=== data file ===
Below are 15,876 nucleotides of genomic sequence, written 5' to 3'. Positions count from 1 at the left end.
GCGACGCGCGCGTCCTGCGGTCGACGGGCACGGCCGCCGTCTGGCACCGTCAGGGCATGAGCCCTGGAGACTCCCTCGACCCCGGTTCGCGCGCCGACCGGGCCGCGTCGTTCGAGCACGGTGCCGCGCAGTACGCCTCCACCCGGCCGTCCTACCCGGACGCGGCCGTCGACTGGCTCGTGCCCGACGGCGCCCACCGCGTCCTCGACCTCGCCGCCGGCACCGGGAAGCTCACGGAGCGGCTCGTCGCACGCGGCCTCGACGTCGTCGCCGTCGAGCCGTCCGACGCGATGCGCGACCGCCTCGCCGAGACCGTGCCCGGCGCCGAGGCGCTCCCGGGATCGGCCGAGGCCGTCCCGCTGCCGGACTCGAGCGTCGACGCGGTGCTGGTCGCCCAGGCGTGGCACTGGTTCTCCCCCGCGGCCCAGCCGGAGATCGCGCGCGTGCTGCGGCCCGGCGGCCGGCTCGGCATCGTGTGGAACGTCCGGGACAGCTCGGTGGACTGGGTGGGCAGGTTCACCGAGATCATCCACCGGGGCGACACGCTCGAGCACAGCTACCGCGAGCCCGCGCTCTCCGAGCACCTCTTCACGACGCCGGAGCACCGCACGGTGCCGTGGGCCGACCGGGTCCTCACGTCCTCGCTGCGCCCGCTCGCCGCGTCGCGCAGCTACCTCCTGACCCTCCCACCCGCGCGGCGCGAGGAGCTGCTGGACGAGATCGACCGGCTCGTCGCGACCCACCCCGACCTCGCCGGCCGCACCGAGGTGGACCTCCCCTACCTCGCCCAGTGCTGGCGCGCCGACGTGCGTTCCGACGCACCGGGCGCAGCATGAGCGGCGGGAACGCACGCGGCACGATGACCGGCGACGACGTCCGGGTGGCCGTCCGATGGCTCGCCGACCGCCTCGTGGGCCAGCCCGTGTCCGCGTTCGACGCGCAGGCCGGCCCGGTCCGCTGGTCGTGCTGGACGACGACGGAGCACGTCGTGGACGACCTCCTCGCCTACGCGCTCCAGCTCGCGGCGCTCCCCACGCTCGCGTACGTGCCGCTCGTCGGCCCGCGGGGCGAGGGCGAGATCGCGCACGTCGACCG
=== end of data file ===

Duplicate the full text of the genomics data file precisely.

Below are 15,876 nucleotides of genomic sequence, written 5' to 3'. Positions count from 1 at the left end.
GCGACGCGCGCGTCCTGCGGTCGACGGGCACGGCCGCCGTCTGGCACCGTCAGGGCATGAGCCCTGGAGACTCCCTCGACCCCGGTTCGCGCGCCGACCGGGCCGCGTCGTTCGAGCACGGTGCCGCGCAGTACGCCTCCACCCGGCCGTCCTACCCGGACGCGGCCGTCGACTGGCTCGTGCCCGACGGCGCCCACCGCGTCCTCGACCTCGCCGCCGGCACCGGGAAGCTCACGGAGCGGCTCGTCGCACGCGGCCTCGACGTCGTCGCCGTCGAGCCGTCCGACGCGATGCGCGACCGCCTCGCCGAGACCGTGCCCGGCGCCGAGGCGCTCCCGGGATCGGCCGAGGCCGTCCCGCTGCCGGACTCGAGCGTCGACGCGGTGCTGGTCGCCCAGGCGTGGCACTGGTTCTCCCCCGCGGCCCAGCCGGAGATCGCGCGCGTGCTGCGGCCCGGCGGCCGGCTCGGCATCGTGTGGAACGTCCGGGACAGCTCGGTGGACTGGGTGGGCAGGTTCACCGAGATCATCCACCGGGGCGACACGCTCGAGCACAGCTACCGCGAGCCCGCGCTCTCCGAGCACCTCTTCACGACGCCGGAGCACCGCACGGTGCCGTGGGCCGACCGGGTCCTCACGTCCTCGCTGCGCCCGCTCGCCGCGTCGCGCAGCTACCTCCTGACCCTCCCACCCGCGCGGCGCGAGGAGCTGCTGGACGAGATCGACCGGCTCGTCGCGACCCACCCCGACCTCGCCGGCCGCACCGAGGTGGACCTCCCCTACCTCGCCCAGTGCTGGCGCGCCGACGTGCGTTCCGACGCACCGGGCGCAGCATGAGCGGCGGGAACGCACGCGGCACGATGACCGGCGACGACGTCCGGGTGGCCGTCCGATGGCTCGCCGACCGCCTCGTGGGCCAGCCCGTGTCCGCGTTCGACGCGCAGGCCGGCCCGGTCCGCTGGTCGTGCTGGACGACGACGGAGCACGTCGTGGACGACCTCCTCGCCTACGCGCTCCAGCTCGCGGCGCTCCCCACGCTCGCGTACGTGCCGCTCGTCGGCCCGCGGGGCGAGGGCGAGATCGCGCACGTCGACCG